How were you expecting moving back in the ol’ nest to feel?

I knew it wouldn’t be 100% easy. I remembered what it was like before I moved out, in my early 20s when I was at uni. The reality is, my parents are quite conservative, but we are also close.

Before, in my 20s, I felt awkward if I stayed at a guys house or went out and came home drunk. But in my 30s I feel like they’ve accepted the concept of me being an adult, so they don’t really ask where I’ve been or make any comments. Plus, I’m more open with my mum these days and we talk about relationships and dating, so I’m happy to tell her if I stayed at someone’s house. Maybe that’s weird, but we’re close. No details though!!

I also find now that I treat living at home like I’m a tenant, not a kid. I help more around the house, and that seems to make things more harmonious. I cook dinner or buy the ingredients on certain nights when I know my mum has the gym after work. If she cooks, I clean the dishes. I clean my own bathroom. Just kind of stuff I didn’t do when I was in my early 20s.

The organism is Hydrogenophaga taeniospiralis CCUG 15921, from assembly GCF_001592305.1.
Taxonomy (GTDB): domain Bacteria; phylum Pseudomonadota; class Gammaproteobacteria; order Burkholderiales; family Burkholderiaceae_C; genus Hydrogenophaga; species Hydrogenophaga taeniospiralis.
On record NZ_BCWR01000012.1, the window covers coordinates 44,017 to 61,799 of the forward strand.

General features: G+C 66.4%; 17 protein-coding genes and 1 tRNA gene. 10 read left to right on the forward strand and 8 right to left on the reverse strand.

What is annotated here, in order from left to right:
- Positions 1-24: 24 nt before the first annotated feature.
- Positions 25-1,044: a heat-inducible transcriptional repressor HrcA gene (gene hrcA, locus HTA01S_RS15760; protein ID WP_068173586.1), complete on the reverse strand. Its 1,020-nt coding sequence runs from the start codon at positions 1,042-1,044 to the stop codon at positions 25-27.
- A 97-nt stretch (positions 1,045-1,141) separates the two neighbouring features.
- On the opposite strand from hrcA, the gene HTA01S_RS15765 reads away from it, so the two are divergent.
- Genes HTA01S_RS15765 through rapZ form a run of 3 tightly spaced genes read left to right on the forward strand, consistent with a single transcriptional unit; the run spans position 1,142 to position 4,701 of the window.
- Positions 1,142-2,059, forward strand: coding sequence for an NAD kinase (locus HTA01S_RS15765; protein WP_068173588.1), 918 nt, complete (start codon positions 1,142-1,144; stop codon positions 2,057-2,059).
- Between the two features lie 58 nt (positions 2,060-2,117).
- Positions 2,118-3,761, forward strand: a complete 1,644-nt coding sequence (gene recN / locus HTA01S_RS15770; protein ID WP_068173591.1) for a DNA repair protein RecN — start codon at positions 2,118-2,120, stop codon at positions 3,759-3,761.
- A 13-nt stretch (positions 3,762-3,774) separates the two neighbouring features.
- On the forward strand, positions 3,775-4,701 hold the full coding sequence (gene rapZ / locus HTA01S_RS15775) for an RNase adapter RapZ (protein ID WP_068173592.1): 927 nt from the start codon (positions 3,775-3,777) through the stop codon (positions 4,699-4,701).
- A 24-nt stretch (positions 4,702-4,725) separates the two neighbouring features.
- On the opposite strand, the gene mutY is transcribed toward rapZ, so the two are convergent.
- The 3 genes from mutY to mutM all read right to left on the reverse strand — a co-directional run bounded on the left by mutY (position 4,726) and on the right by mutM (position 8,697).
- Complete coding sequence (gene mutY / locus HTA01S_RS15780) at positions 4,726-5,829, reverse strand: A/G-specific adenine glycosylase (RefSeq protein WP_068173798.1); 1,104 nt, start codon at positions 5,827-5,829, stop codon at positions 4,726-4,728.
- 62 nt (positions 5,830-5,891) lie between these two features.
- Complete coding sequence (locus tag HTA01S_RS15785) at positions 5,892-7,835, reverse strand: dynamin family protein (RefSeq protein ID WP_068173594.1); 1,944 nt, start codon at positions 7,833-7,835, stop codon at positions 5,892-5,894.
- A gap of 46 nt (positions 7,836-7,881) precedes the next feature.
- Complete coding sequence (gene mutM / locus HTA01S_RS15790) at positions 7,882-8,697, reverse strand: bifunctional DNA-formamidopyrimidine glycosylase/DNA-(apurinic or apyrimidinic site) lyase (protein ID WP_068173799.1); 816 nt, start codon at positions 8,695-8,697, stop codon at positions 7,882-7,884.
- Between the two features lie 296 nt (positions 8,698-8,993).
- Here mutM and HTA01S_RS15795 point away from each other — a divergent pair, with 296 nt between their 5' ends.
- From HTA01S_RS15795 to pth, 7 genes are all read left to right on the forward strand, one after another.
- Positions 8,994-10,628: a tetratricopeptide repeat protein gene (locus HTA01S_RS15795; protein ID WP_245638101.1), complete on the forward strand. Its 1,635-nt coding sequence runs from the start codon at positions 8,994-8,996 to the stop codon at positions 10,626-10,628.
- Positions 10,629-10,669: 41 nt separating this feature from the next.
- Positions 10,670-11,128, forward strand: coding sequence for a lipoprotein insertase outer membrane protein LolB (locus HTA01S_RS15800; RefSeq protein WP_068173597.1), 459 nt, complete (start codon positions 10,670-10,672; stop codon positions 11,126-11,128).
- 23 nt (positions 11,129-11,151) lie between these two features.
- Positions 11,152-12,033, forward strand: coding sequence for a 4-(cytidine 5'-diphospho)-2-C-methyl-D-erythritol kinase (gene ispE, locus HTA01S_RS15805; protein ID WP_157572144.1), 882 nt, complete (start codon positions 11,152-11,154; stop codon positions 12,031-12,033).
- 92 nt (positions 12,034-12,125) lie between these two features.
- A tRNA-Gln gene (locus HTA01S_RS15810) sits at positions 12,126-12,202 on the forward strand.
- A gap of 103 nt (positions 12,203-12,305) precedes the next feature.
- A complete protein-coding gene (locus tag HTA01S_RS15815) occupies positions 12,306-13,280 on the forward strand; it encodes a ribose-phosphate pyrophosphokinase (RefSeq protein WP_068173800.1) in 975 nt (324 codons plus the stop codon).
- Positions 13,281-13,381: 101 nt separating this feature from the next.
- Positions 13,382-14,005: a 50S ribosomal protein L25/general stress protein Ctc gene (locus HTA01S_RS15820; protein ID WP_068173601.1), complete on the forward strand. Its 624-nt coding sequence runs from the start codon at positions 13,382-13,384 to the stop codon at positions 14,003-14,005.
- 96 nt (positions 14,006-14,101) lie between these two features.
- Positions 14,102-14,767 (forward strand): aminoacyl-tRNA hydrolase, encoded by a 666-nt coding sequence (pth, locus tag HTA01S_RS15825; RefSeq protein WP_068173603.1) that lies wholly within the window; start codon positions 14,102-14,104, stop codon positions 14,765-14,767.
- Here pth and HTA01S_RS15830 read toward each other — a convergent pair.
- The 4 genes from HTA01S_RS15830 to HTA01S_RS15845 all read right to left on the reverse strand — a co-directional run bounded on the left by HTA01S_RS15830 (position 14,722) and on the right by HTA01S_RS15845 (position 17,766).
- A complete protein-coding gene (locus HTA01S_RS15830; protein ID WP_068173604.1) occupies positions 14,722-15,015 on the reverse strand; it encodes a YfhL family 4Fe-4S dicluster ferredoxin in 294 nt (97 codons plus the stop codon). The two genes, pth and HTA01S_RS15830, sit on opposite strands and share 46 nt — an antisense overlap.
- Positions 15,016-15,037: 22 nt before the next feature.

In my early 20s, I’d be lying around just expecting Mum to make me dinner, and leaving my shit all over the house. That’s likely what made it tenser back then.

How do your expectations match up to reality?

Pretty accurately – I thought it would be harder actually! I thought I would get frustrated more easily, that we would get on each other’s nerves. But like I said, I think there’s been a shift where they now regard me as an adult and I understand their need for space more, maybe.

I’m homeless, too, because now I work full-time and my job involves after work events. When I am home, we’ll share a meal or something and then I’ll just head to my room. I guess maybe we are in tune more with each other’s need for space.

What’s been the best part about moving back and why?